The third of the series of resolutions introduced in the House of Representatives five days after his death, by John Marshall of Virginia, later chief-justice of the Supreme Court, states exactly, if somewhat rhetorically, the position of Washingtion in American history: "first in war, first in peace, and first in the hearts of his countrymen."
The ceremonies were attended by the President and Vice-President of the United States, the Chief-Justice of the Supreme Court, and a large number of eminent public men of both parties, who followed the hearse in a solemn procession, preceded by the mayor and other civic authorities, down Broadway.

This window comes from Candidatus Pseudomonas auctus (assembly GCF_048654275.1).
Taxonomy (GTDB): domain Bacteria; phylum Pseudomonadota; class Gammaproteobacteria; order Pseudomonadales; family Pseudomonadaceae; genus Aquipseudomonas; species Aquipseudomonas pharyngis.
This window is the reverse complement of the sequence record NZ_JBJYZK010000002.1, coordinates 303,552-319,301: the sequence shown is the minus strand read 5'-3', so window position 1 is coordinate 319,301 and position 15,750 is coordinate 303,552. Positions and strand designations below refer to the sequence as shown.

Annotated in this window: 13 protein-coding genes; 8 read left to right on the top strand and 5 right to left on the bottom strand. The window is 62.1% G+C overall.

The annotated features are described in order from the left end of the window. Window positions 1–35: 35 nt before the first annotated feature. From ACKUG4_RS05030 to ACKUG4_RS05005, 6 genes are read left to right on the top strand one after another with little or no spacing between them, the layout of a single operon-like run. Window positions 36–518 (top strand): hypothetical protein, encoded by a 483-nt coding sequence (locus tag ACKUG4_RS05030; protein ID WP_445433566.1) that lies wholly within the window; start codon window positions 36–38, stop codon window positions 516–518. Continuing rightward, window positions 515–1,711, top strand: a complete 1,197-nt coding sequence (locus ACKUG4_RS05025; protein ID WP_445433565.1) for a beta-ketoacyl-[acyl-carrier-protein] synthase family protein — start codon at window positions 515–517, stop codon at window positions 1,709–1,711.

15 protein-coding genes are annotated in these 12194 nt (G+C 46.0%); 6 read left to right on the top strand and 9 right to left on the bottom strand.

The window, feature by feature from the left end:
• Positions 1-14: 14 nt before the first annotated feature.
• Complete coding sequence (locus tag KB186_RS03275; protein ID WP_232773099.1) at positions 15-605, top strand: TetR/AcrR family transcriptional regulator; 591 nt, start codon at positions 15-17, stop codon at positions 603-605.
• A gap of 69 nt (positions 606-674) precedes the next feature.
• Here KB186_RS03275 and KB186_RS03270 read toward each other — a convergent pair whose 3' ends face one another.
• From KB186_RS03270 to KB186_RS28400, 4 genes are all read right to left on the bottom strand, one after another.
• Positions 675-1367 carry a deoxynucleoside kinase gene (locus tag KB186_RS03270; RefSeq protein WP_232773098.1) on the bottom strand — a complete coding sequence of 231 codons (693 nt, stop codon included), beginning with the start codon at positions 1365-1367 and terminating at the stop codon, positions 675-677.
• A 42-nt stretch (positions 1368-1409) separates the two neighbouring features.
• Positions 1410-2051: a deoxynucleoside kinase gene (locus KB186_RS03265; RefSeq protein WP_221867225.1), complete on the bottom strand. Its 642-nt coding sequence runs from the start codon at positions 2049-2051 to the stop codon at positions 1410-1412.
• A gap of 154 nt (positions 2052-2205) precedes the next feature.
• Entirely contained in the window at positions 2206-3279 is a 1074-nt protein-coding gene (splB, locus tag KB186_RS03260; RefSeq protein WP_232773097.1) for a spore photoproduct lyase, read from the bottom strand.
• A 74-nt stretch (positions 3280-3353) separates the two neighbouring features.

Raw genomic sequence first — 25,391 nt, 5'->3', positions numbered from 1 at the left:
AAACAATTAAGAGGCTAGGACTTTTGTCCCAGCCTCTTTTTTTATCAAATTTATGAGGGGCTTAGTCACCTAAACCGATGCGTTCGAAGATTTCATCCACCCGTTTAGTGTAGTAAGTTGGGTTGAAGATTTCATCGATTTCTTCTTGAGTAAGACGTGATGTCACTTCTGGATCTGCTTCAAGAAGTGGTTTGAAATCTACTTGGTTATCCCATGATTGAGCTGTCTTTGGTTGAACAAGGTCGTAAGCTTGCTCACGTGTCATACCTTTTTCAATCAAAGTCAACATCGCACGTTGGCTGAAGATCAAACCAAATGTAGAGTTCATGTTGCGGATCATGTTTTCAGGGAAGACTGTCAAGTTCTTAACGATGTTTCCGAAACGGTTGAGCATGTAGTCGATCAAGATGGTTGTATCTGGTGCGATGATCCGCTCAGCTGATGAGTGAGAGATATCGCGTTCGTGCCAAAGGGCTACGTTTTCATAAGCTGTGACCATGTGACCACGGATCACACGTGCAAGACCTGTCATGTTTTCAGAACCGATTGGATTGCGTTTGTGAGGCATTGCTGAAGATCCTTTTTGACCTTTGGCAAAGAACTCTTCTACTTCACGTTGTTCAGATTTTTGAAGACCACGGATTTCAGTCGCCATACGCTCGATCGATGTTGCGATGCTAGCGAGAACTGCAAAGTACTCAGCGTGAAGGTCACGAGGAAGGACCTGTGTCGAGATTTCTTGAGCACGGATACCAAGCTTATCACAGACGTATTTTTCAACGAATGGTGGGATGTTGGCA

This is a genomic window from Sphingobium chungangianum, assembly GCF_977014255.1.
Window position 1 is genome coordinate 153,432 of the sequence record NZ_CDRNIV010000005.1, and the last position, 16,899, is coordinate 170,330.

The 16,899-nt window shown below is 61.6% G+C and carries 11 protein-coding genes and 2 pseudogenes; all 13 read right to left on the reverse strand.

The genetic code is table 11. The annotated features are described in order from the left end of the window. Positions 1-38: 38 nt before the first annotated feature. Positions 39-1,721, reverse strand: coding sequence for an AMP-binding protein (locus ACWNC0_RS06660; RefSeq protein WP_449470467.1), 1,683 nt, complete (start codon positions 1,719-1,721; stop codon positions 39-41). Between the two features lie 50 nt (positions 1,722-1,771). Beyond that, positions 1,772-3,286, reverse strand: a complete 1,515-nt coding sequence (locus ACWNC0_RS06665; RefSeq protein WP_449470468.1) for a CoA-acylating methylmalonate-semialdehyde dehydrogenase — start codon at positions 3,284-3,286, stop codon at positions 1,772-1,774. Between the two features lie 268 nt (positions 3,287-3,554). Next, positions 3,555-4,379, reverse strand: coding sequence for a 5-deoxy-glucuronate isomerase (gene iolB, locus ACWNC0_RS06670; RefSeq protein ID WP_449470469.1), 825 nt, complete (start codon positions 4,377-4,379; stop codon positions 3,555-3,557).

During the administration of Governor Clinton (1743-1753) a quarrel between the governor and James De Lancey, the chief-justice, had greatly weakened the court party, and nearly all its members supported their rivals in opposition to the Stamp Act.
He graduated at Yale in 1815, and in 1819 began to practise law at Dover, Delaware, 'where for a time he was associated with his cousin, Thomas Clayton (1778-1854), subsequently a United States senator and chief-justice of the state.
He was a descendant of an old Devonshire family of high standing, the third son of Sir John Pratt, chief-justice of the king's bench in the reign of George I.